Monday, December 10, 2012

Contextual Event - Interface based Consumer

It's no excuse to skip blogging all year but since it's not yet the end of the year, I still have enough time to post one last hoorah for 2012.

And to keep up with all the trend about contextual events, I've decided to publish an article in utilizing contextual events into an Observer Bean design pattern.

A bit of disclaimer here, I only came out with this idea while eating pizza and wondering why I can't publish a pizza order online and have any pizza company in the vicinity to cater it. All this happened an hour ago so I apologize for any small implementations I might miss... but I'll try to be brief and precise as always... moving on!

So, to start with - I'll assume that this is already the n-th time you've read contextual events. If not, I would recommend going through the online Oracle documentation, a couple blogs by some google'able ADF authors (F.Nimphius, A.Baranovskis, and etc.).

I do want to thank Jobinesh for pointing out a cool implementation in invoking contextual events. There are a couple of ways to invoke it, but I really like this one, particularly because it actually has a "contextualEvent" keyword in it. Why I like it? Well it's because of readability, and in the programmatic world - readability is key. Well good-code > readability > less-code.

I've setup a starting project that runs with a single entry point page (mainIndex.jspx).

The mainLayoutRegion is a simple bounded taskflow that has one fragment called mainFlowFgmt.jsff. This fragment will be our main fragment that wraps other regions as defined in the project structure. Please refer to the project structure as reference to the defined region.

BoundedTaskFlows: main-layout-flow, sub-flow-alpha, sub-flow-omega


Project Structure

If I run everything, things will basically look like this (Take Note, I've labeled where the region starts).

Running Sample
So here's the plan:

  • Wire up (queue the event) from the two buttons defined in Alpha. Both events will be unique so that we can test a couple scenarios. (Haven't got the chance to code the 2nd event but you'll get the gist of it soon)
  • Both events will have a unique eventName with a no parameter definition (meaning no-payload).
  • Calling this event mockEvent!
  • Listen for the event in mainFlowFragment.
  • Listen for the event in mainIndex page.
  • Listen for the event in Omega region.
  • Use a common handler for all of these BUT each of these fragments's backingBean will be the listener to a common event handler.
  • Let me repeat that last one... Handler (DataControl) one-is-to-many Listener (Beans). 
  • One more time... One datacontrol method... many backingBeans listening and being utilized by the same datacontrol method in different levels.
Here's a utility that invokes/queues the event to start the bubble of the contextualEvent. Again, code is thanks to Jobinesh.
Going back to Alpha fragment. Here's the pageDef binding definition as well as the backingBean which invokes it.

Alpha pageDef - Contains the Event Declaration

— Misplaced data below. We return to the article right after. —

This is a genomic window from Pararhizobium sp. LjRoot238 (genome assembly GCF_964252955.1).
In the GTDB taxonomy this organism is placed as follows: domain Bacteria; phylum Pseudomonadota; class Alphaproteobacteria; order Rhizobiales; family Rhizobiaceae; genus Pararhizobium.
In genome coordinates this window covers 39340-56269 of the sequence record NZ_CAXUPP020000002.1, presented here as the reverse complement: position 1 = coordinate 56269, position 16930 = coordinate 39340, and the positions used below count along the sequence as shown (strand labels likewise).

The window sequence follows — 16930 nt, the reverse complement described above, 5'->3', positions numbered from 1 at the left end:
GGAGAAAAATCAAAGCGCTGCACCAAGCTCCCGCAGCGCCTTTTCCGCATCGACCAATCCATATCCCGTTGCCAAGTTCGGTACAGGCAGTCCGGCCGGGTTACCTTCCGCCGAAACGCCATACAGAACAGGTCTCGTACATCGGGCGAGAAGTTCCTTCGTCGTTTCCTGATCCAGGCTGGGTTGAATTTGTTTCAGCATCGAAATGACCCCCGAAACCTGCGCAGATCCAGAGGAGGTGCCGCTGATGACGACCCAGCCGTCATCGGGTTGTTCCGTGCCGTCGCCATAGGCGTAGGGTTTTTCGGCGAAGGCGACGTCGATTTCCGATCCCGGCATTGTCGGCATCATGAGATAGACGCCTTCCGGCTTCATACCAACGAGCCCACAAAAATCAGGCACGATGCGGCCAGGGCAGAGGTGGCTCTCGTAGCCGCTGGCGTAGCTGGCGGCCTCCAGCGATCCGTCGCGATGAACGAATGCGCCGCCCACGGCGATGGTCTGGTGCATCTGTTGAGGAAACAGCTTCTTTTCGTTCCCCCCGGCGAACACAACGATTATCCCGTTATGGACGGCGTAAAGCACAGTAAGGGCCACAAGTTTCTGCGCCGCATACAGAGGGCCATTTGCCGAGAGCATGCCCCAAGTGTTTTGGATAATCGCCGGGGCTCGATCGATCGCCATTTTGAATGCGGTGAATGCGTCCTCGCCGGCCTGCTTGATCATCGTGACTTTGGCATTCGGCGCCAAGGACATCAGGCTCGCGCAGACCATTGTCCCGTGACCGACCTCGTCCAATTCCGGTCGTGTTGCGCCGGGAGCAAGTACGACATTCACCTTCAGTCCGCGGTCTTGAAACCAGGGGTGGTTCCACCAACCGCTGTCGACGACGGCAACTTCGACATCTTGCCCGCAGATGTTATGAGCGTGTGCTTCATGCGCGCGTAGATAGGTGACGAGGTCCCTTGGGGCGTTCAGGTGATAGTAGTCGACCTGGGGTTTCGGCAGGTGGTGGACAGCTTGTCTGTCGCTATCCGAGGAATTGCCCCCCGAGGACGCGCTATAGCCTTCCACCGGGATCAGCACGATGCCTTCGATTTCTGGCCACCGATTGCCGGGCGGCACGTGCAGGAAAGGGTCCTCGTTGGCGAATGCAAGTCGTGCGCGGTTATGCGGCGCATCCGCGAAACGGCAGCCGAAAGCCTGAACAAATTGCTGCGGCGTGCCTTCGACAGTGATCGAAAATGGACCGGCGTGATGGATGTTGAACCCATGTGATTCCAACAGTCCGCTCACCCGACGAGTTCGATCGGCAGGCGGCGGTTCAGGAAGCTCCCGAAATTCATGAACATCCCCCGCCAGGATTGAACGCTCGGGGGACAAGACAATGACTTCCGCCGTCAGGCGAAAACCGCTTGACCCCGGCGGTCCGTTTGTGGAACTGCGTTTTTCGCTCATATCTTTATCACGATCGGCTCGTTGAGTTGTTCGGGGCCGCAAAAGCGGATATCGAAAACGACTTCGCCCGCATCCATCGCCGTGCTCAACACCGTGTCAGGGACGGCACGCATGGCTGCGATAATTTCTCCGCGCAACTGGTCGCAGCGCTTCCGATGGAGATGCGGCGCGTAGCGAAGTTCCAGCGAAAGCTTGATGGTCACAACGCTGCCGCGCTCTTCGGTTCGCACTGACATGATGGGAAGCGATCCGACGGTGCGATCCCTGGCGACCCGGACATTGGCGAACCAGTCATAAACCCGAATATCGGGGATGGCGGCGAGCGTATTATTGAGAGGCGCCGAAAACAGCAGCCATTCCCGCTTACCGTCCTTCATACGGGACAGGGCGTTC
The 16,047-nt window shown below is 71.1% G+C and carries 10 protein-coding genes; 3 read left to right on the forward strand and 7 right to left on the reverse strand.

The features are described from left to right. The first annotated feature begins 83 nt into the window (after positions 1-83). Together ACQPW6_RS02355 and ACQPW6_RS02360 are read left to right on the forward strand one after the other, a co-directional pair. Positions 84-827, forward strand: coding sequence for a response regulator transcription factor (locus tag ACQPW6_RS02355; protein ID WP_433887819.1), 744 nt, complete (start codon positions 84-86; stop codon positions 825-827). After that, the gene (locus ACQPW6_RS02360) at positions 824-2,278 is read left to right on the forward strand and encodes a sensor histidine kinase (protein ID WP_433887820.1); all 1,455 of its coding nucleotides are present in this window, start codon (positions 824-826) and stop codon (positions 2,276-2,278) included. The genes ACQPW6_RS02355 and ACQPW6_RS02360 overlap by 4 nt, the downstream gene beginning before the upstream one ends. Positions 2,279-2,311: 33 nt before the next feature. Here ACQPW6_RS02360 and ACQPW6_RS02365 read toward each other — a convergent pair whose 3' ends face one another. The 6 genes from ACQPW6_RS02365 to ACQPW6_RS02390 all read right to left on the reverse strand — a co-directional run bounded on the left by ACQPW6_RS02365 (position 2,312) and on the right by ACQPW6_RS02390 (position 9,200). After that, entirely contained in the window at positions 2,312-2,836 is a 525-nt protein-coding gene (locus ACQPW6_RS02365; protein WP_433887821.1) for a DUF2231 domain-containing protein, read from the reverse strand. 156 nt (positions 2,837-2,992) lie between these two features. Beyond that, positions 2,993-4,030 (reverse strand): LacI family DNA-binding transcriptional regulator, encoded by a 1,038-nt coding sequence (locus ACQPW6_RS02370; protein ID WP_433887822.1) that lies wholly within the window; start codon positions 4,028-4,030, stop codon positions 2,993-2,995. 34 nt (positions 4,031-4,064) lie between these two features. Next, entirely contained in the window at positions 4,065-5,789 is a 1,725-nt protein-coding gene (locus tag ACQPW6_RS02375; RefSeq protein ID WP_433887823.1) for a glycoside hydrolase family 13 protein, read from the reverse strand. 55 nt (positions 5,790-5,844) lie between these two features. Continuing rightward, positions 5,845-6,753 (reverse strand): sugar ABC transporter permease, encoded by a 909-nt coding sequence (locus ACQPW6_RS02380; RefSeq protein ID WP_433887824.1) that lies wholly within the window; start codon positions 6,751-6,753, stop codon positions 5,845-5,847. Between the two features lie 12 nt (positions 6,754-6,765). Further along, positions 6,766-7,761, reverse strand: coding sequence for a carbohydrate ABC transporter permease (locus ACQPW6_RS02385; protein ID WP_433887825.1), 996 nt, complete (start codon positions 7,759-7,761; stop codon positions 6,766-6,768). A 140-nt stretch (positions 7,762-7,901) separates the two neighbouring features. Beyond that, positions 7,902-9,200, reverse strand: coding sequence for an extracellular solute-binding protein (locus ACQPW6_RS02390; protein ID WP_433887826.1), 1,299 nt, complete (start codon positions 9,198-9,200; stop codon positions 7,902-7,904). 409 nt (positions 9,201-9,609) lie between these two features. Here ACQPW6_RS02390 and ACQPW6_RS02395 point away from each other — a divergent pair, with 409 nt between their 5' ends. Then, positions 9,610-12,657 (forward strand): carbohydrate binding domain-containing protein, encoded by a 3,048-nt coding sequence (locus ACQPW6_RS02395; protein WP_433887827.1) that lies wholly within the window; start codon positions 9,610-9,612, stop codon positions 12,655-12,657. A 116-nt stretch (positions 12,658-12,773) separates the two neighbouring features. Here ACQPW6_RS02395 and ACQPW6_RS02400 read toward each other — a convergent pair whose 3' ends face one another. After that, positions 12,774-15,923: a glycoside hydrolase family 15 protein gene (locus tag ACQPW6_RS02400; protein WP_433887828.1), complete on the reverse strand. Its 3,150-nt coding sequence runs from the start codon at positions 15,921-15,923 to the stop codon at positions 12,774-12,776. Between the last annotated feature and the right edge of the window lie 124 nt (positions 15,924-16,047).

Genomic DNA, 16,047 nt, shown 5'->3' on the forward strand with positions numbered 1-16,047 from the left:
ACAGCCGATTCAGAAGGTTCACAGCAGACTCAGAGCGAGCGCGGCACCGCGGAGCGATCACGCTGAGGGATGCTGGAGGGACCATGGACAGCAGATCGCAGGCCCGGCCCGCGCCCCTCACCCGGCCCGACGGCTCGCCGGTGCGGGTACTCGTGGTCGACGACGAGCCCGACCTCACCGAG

Here comes the fun part. I'll define a class to represent the datacontrol handler for the event but this class will cater a listener interface (Observer) so that whenever there is a listening pageDef (consumer) I will be able to define a/the oberserver (bean/method) which will handle the event. I'll also show in the code, a single backingBean handling two consuming definition from a single event (whoo!).

Quick ADF talk here: To be able to handle/consume an event, an event mapping has to be made. Part of the event mapping is to define the consumer as well as the method binding to handle the event. This method binding is defined by converting a class into a datacontrol (more in the developer guide).

Technically, the datacontrol (class) will still be the real listener, but because I want to allow the interface to start with the beans rather than the main listener - I am going to distribute the event with the observing beans.

What's the advantage?
  • Beans will be well defined in the xml of the event map.
  • Bean methods can provide the interface. 
  • So yes, you can actually point to use the pageFlowScope or any scope beans in that taskflow to handle it without touching the datacontrol again.
Less talk more code.

Interface Class -

DataControl Class -

And here's a sample mapping to my mainLayoutBb.

Event Mapping pageDef - Double Consumer Same Bean!!! Notice the value.

Two Anonymous Implementation of listening!

So far is it making sense? If not consider the Observable pattern in java and see if it explains the idea. To expand it a bit, we'll make the MainIndex.jspx have it's own backing bean and use the same datacontrol. (defined in adfc-config)

mainIndex.jspx PageDefinition

Here's the console output when I hit the event - I'm also printing the lifecycle so that you can see that the invocation is all happening in InvokeApplication phase. It is worth noting though that the order of the events can vary a bit. I'm still trying to figure it out myself - but then again it shouldn't matter because you shouldn't rely on the order of the queued events. All the events should be nothing but observing factors.

So real quick, I've show you how to use/define one datacontrol to cater several listening interfaces. This is basically an application of the observable pattern in a contextual event framework. Things to keep in mind is that all of these is happening in one request - so ideally you wouldn't want to place too much logic when listening to events because it can get really complicated really fast. You would also want to keep a solid event handler that you'll rarely change that's why keeping it interfaced is always a plus.

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